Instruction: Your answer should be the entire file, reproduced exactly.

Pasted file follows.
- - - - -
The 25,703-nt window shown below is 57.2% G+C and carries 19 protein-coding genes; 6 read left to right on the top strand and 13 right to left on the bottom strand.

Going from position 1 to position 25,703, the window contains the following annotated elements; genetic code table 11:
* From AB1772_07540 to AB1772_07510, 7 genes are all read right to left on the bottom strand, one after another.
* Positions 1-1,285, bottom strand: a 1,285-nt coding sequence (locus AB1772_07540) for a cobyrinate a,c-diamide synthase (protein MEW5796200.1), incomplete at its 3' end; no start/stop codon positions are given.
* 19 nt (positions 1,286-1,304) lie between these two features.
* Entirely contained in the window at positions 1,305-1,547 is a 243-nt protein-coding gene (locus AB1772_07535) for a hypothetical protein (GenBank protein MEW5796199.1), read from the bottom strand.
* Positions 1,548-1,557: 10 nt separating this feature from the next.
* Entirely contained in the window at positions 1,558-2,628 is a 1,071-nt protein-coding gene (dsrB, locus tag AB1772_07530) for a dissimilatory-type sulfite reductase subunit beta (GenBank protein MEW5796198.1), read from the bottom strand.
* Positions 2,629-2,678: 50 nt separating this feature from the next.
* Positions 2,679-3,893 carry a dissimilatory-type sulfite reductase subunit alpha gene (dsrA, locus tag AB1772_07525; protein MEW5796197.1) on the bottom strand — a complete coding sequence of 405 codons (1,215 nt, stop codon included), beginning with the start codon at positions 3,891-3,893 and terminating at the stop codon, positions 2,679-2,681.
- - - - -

The 25,703-nt window shown below is 57.2% G+C and carries 19 protein-coding genes; 6 read left to right on the top strand and 13 right to left on the bottom strand.

Going from position 1 to position 25,703, the window contains the following annotated elements; genetic code table 11:
* From AB1772_07540 to AB1772_07510, 7 genes are all read right to left on the bottom strand, one after another.
* Positions 1-1,285, bottom strand: a 1,285-nt coding sequence (locus AB1772_07540) for a cobyrinate a,c-diamide synthase (protein MEW5796200.1), incomplete at its 3' end; no start/stop codon positions are given.
* 19 nt (positions 1,286-1,304) lie between these two features.
* Entirely contained in the window at positions 1,305-1,547 is a 243-nt protein-coding gene (locus AB1772_07535) for a hypothetical protein (GenBank protein MEW5796199.1), read from the bottom strand.
* Positions 1,548-1,557: 10 nt separating this feature from the next.
* Entirely contained in the window at positions 1,558-2,628 is a 1,071-nt protein-coding gene (dsrB, locus tag AB1772_07530) for a dissimilatory-type sulfite reductase subunit beta (GenBank protein MEW5796198.1), read from the bottom strand.
* Positions 2,629-2,678: 50 nt separating this feature from the next.
* Positions 2,679-3,893 carry a dissimilatory-type sulfite reductase subunit alpha gene (dsrA, locus tag AB1772_07525; protein MEW5796197.1) on the bottom strand — a complete coding sequence of 405 codons (1,215 nt, stop codon included), beginning with the start codon at positions 3,891-3,893 and terminating at the stop codon, positions 2,679-2,681.